Wednesday, 1 July 2015

Half Year Portfolio Review

Following on from my end of 2014 review, I have just reviewed my portfolios - sipp drawdown and ISA - for the past 6m to the end of  June.

There have been quite a few changes including the roll-out of the new pension freedoms in April and my revised investing strategy which has seen a move towards low cost index funds and ETFs which have replaced some individual shares and a couple of investment trusts.

In May we had the general election and the surprise outcome of a Conservative majority which confounded many commentators.

Earlier this month saw the launch of my new ebook ‘DIY Simple Investing’. I wrote a guest post for the Monevator site which went out earlier in the week.

The Markets

On the markets, the FTSE 100 started the year at 6,566, by March/April it broke through new highs above 7,100 and then went down over the past few weeks and ended the 6m period at 6,521 - a drop of  -0.7% - if we factor in say 1.8% for dividends paid, this will give a  figure of 1.1% total return for the half year.

The main story has been the uncertainty surrounding Greece and the possibility of leaving the Eurozone. The FTSE 100 is down nearly 7% in the past couple of weeks alone and it looks like the turbulence may continue for some time.

Of course, the UK listed market makes up less than 10% of the global market place so focussing on the FTSE 100 for example can give a distorted picture. The total return on world equity markets in GBP terms for the 6m to end June was 2.2%.

Shares

As I concluded in my recent review of investment strategy, the individual shares have proved to be the weakest link of my portfolio in recent years and I have decided therefore to reduce my holdings and focus more on the low cost index funds & ETFs.

It is therefore somewhat ironic, but I guess inevitable, that my shares portfolio has outperformed my collectives and fixed interest over the past 6 months.

Disposals include Imperial Tobacco with a gain of 10%, Reckitt & Benckiser also +10%, DS Smith +16%, Vimto maker Nichols +30%, Charles Stanley +15%, Diageo +7% and Sainsbury +7%.

Of the shares that remain in my portfolio, all have been affected by the recent sell-off over the past few days. However, a few have provided a reasonable return - Berkeley 41%, Sky 17%, Next 11% and Tesco 13%.

The total return from this sector was 10.2% which includes dividend income received of 1.9%.

Investment Trusts & Collectives

Most have lost quite a bit of momentum in the past week or two - the better performances have been provided by the larger trusts - City of London 5.4% and Edinburgh 3.9% and a solid half year from Finsbury Growth & Income trust up 7.8%. Once again the best performance was provided by smaller companies specialist Aberforth with a total return of 13.0%.

Two year ago I purchased the Vanguard All World High Yield ETF to use as a benchmark for the performance of my actively managed investment trust portfolio. The total return on this tracker over the past 6 months has been -0.7% This will be a handy benchmark against which to assess the equity part of my portfolio as a whole.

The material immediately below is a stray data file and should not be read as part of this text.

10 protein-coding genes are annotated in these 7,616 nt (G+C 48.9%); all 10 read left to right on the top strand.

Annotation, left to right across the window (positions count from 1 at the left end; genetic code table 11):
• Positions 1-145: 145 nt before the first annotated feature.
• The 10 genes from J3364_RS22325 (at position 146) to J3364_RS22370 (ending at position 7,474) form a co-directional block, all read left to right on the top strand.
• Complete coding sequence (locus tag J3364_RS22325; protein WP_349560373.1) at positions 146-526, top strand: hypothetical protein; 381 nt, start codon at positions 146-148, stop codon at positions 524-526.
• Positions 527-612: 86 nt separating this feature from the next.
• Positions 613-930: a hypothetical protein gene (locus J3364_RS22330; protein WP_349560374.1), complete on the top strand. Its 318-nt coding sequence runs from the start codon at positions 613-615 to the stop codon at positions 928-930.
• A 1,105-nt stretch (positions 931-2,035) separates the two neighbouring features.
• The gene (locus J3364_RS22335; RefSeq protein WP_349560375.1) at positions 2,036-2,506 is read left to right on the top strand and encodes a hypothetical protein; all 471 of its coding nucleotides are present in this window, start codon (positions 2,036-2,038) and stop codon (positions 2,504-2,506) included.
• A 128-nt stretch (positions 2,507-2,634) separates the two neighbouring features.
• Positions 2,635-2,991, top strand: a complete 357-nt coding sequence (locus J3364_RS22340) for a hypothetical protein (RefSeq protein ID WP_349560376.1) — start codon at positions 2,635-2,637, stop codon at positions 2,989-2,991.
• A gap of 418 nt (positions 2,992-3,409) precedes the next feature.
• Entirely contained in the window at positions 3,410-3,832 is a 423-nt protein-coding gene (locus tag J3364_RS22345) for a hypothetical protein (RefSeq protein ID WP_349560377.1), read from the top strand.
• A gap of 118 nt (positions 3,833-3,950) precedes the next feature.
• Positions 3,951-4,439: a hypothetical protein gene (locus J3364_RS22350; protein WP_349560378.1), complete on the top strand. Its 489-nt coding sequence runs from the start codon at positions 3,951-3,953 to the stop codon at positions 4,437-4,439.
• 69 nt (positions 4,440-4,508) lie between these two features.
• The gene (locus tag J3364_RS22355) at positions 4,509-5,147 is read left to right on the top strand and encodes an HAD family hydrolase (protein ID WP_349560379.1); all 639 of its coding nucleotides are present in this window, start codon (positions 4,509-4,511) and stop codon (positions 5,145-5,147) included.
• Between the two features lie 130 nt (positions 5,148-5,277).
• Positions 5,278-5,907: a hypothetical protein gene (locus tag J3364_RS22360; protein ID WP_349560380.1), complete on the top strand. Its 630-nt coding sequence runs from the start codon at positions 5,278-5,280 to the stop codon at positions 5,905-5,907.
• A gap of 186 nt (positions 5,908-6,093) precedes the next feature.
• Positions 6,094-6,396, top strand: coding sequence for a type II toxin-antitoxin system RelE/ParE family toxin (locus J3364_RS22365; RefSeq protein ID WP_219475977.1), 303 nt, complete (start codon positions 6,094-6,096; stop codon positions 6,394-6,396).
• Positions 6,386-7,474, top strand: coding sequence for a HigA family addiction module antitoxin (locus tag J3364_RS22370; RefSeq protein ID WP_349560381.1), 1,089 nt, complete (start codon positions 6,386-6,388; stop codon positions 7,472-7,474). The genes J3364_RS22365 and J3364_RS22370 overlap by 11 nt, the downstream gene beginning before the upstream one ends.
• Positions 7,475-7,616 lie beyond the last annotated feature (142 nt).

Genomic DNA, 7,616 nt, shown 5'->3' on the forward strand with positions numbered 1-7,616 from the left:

In March, I added the Vanguard UK Equity Income fund to my portfolio. The fund gives investors access to a broad range of around 140 dividend-paying securities from across the FTSE 350, while reducing the risk of being overly invested in a small number of high-paying shares or particular industry sectors by limiting the percentage of the index invested in any one company or industry.

I have just received my first half-yearly dividend of 397.56p per unit which represent an uplift of 7.4% on the equivalent payment in 2014.

In May, I replaced 3 of my investment trusts with the lower charging Vanguard Asia Pacific ETF - this should save me ~1.0% in charges each year. It has just paid a quarterly distribution of 14.17p per share.

The final addition has been Vanguard’s LifeStrategy60 which was purchased in my new ISA with Halifax Share Dealing in early June.

The total return for my collectives has been just 0.8% including income of 2.1%.

Fixed Interest

As ever, the PIBS and fixed interest sector has provided a steady and predictable income of 3.1% however capital values have declined by -0.8% leaving a total return of just 2.4% for the half-year.


The Whole Portfolio Combined

The returns have been boosted by my individual shares which makes a welcome change. However, these now represent a smaller percentage of my portfolio so the impact on the combined portfolio is not so high.

Total return for the entire portfolio of shares, investment trusts, index funds and fixed income is 3.6% which includes income of 2.4%. Over recent years, I have had very good returns from my investments so I am expecting some downturn at some point - maybe this year or next, I don’t really know. I am hoping my allocation to bonds and fixed interest will help to cushion the reversion and help me to ride out the volatility.


As ever, I would be interested to hear how others have done over the past 6 months - leave a comment if you keep track of your portfolio.



11 comments:

  1. Thank-you for posting you review Diy Investor.

    It is always the way, you dispose of holdings for them to go up. Its happened to me many times.